How to improve the winter AAS meeting? (2014 edition)

by Jane on January 15, 2014

We’ve had a week to recover from the 223rd meeting of the American Astronomical Society (AAS).  Let’s talk about what we thought worked, what didn’t and how we can improve the “Super Bowl of Astronomy”?   (Last year’s discussion got 57 comments; this is a topic our community feels strongly about.)

What did our Society do well and what they can improve?  How can we as attendees improve the meeting?  Did Hack Day work?  What should we do about the last day of the meeting?  What’s the right balance of career development, networking, and science? Is the AAS meeting a place that does not tolerate abusive behavior (as it aspires to be)?  If not, how do we make it one?  Are students finding the meeting enjoyable and rewarding?  Are they connecting with potential employers?  What plenary talks were brilliant, and why?  Did the meeting have enough public visibility?  How has social media changed the meeting?

{ 12 comments… read them below or add one }

1 Erik Tollerud January 15, 2014 at 4:16 pm

One quite simple thing that I think would help (at least, it would help me): post the speaker *times* everywhere, especially the board in front of the sessions, in the book, and on the pdfs of the sessions.

I suggest this because of the large number of the parallel sessions and the fact that the sessions don’t necessarily map well onto attendees’ interests. That’s what leads to people jumping out part way through a session to go to another, but that’s made much harder and is more disruptive if you have to go back and forth because you’re not sure where the second session is in its schedule. But if it’s posted for all to see (and for all to guilt the chair into following it!), it’s more streamlined.


2 Ned Wright January 16, 2014 at 8:10 am

A real-time updating web site that shows progress in the parallel sessions should be implementable because all the talks are done using networked computers. I would think that a display of the most recent presentation launched in each session and how long since it was launched would let people navigate between sessions efficiently.

3 Chris Palma January 15, 2014 at 4:48 pm

I have a hard time understanding how convention centers that do meetings like this all the time don’t have a system in place for letting people know that the exhibit hall is closing and allowing time for it to empty. I liked the chimes they tried out, but apparently we didn’t get out fast enough, so they just turned the lights out on us a day later. Can the society and the convention center decide on a method for announcing the exhibit hall is closing, announce that plan in advance so we know, for example, when we hear the chimes we have 5-10 minutes to clear out, and actually allot the necessary time to let the ~2000 people in the room time to filter out? It seems like this is always a source of tension between the hosts and those of us who just want to be in the hall to participate in the meeting.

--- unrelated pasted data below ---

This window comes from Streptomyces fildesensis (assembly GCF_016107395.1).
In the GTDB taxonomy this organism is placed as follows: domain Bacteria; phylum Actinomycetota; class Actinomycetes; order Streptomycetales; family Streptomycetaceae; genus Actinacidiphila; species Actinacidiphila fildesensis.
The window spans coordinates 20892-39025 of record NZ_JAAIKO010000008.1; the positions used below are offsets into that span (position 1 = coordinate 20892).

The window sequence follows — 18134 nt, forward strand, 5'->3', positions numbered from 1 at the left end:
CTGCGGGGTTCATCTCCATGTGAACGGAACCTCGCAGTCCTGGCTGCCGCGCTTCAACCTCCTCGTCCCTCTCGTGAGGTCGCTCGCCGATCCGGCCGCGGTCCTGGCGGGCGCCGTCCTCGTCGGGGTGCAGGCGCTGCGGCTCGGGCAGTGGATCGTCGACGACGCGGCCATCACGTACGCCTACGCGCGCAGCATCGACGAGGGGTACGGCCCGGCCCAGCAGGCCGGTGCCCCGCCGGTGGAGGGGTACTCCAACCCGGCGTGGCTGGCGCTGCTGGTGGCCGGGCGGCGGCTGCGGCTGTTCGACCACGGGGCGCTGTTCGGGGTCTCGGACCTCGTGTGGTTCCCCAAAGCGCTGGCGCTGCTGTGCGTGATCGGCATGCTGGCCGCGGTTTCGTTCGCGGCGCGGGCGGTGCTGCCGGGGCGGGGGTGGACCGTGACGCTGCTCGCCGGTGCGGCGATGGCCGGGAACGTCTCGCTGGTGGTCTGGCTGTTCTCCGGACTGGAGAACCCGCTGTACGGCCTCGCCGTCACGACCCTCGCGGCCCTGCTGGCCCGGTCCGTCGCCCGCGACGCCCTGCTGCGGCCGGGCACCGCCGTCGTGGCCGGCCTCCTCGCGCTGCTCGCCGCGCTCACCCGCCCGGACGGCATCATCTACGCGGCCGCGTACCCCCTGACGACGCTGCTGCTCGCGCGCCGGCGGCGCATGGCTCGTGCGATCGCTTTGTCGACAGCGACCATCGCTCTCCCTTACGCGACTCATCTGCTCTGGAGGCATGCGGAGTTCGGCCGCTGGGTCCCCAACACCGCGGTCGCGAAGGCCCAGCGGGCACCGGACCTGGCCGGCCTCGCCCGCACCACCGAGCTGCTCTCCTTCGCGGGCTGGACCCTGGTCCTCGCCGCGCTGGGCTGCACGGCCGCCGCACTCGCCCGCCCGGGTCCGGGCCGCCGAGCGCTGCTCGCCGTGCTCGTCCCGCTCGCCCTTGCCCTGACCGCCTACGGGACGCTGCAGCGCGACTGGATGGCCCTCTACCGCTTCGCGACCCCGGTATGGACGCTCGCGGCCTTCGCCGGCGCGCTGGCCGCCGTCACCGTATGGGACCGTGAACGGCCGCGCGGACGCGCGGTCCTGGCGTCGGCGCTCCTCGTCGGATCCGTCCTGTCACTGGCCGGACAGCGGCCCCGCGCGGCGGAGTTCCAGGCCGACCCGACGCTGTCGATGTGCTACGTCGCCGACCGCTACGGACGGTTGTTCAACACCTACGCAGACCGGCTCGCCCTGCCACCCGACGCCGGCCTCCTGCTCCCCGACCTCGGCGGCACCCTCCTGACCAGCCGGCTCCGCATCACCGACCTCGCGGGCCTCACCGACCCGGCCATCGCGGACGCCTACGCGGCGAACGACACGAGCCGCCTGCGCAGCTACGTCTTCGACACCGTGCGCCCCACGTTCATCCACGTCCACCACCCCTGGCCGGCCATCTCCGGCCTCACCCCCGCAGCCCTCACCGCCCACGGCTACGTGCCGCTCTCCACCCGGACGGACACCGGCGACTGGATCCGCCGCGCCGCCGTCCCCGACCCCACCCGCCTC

Another issue from this meeting was the drastic underestimate of the popularity of the education parallel sessions. I think larger rooms need to be allocated to those sessions at future meetings.


4 Natalie Gosnell January 15, 2014 at 8:07 pm

This comes up every year, but we have to figure out how to make Thursday a “real” day. This was especially personal for me this time as my dissertation talk was 2pm on Thursday afternoon. The combination of a shortened day (posters ending at 2pm) and double booking the Goddard tour over the last day of the conference essentially guaranteed low attendance.

If we expect Thursday to be a scientifically-rich day (not just the late submission posters), then it must be treated as such. Keep the exhibit hall open for the entire day, save a big prize talk for Thursday afternoon, and don’t put an entire subject area on Thursday by itself. If I studied galaxies I would not have stayed through Thursday either – why would you when the day was primarily about stars? Mixing up the subject areas each day would also lower the number of parallel sessions that fall under the same research umbrella, giving us all an opportunity to catch more talks relevant to our research than we were able to this year.


5 Marshall Perrin January 15, 2014 at 10:16 pm

I agree strongly with Natalie: Thursday should be a full day. As it was, this year there were science sessions all afternoon and plenary talks until 5:20, so it’s far outgrown any original notion of its being a half day. And now there’s a closing reception that night! (Which BTW is great, much much better than the prior banquets). It just doesn’t make sense to close the poster room at 2. It does a disservice to those presenting on that day, and it’s blatantly unfair to students who are competing for the Chambliss prizes. Thursday’s outgrown being just the ‘late abstracts’ day. I made a comment about this on Twitter that day and got a roaring chorus of agreement, so I think there are plenty of folks who feel this way.